FACT: Animals are rarely too old for an anaesthetic and dental cleaning and the vast majority will benefit greatly. In fact, most patients who have their teeth cleaned are senior citizens, so vets are more than prepared to deal with their additional needs when under anaesthetic and during the recovery period. Older animals tend to have the most advanced dental disease and may suffer with painful infections and wobbly teeth. This can make eating difficult and can even lead to weight loss. Many owners are astounded at how much better their animal does after a dental treatment, claiming they have a completely new lease of life.


MYTH: Dental treatments are an absolute rip-off!

FACT: While we can’t speak for every veterinary clinic, most vets will try to make dentals as affordable as possible (however, this does not mean cheap). While us humans are thoroughly spoiled by the NHS in the U.K., no such system exists for our pets and the cost of private dental care can be off-putting. What we need to consider is that the cost will not only include a full general anaesthetic and monitoring by nursing staff, but also a complete dental cleaning carried out by a vet. On top of this, many patients will require pre-anaesthetic blood work, dental x-rays, tooth extractions, intravenous fluids, pain relief and antibiotics.

Delaying or putting off this necessary treatment will typically result in even worse dental disease and an animal that is suffering. The cost of treating this patient may then be even higher as they could potentially need additional teeth extracted and longer courses of medication.


MYTH: Bones are good for teeth.

FACT: Bones can actually cause teeth to fracture when eaten. Whether cooked or raw, most vets will advise we steer clear of feeding bones because of the potential risks involved. Bones can also cause gut impaction and painful constipation. There are chews available on the market specifically designed to keep teeth clean that are far safer to give. Do, however, keep an eye on the calorie content of these chews as feeding them too often can result in a porky pet!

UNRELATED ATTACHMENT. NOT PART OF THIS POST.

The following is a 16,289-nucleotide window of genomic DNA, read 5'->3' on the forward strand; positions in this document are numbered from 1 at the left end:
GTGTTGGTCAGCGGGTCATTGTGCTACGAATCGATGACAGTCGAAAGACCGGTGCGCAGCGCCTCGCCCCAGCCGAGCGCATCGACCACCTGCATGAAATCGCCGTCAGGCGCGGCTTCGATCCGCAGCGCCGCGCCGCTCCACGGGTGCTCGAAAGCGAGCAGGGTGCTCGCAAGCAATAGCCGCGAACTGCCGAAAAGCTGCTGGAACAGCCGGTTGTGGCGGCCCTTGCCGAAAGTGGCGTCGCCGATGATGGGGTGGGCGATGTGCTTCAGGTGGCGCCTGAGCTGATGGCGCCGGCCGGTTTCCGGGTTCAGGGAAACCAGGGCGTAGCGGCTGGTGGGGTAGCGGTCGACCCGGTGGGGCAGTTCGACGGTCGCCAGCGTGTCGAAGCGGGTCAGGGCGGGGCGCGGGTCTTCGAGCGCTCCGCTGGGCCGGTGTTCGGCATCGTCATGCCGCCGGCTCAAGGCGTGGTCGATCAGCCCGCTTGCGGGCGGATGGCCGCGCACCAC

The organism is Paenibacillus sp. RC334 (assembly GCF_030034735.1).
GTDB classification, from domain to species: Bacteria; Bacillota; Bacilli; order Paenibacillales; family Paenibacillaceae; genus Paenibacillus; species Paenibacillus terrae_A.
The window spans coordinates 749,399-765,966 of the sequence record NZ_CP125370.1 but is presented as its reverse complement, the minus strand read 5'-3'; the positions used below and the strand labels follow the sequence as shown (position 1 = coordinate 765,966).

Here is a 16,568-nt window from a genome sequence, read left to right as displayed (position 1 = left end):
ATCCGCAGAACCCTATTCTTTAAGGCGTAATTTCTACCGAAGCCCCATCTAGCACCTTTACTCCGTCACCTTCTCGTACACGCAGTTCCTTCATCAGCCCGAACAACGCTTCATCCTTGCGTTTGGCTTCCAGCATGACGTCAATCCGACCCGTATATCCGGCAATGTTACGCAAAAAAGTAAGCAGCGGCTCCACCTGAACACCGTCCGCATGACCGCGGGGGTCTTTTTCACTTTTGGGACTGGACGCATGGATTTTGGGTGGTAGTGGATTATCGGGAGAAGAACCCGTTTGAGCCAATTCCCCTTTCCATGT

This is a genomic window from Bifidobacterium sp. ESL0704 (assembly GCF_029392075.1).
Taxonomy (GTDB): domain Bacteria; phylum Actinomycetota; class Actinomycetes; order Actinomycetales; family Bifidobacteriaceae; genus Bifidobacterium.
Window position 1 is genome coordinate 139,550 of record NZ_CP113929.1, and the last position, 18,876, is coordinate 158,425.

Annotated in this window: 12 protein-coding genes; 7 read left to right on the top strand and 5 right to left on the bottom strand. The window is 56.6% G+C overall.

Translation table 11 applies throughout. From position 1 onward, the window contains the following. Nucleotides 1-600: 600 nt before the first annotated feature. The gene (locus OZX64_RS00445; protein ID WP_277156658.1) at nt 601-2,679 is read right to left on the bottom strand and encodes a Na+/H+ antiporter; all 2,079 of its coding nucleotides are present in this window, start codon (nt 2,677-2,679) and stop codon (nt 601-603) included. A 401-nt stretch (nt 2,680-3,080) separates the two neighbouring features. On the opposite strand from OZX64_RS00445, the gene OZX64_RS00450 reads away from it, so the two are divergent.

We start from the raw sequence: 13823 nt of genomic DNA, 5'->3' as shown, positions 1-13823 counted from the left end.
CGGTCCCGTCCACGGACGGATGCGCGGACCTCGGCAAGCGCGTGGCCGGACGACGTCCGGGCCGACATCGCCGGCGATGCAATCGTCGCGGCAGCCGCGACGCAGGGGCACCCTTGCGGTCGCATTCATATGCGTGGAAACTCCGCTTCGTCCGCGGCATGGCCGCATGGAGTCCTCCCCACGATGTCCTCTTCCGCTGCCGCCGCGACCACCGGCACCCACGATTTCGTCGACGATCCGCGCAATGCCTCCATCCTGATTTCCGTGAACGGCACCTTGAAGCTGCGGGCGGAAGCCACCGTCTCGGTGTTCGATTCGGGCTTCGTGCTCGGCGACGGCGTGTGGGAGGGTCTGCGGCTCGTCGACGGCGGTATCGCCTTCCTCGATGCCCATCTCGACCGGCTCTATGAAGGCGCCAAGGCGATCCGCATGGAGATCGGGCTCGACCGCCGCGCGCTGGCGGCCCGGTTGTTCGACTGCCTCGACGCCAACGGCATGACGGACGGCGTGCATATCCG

MYTH: Root canals are only for people.

FACT: Dentistry is becoming more and more advanced within the veterinary world and specialists exist who can perform procedures that we wouldn’t even have dreamed of 30 years ago. As well as root canals, veterinarians can even perform crowns and orthodontic treatments.


MYTH: My groomer can clean my animal’s teeth just as well as the vet (and for a fraction of the cost)!

FACT: Some groomers have started to offer teeth cleaning on conscious animals. While you may well pay less for this service, you tend to get what you pay for.  Owners need to be aware that the people carrying out this procedure usually have no qualifications and could potentially do more harm than good. 

It is impossible to fully examine the mouth of an animal without anaesthetic and serious dental issues could easily be missed. Bacteria remain below the gum line and, while teeth may look cleaner, they may be no healthier than before the cleaning. Diseased teeth are left in the mouth rather than being extracted and groomers are unable to prescribe medications such as antibiotics or pain relief. Groomers can be invaluable in recognising the signs of dental disease thanks to their experience and owners should absolutely listen to them if they advise a dental cleaning. This should, however, be carried out by a vet!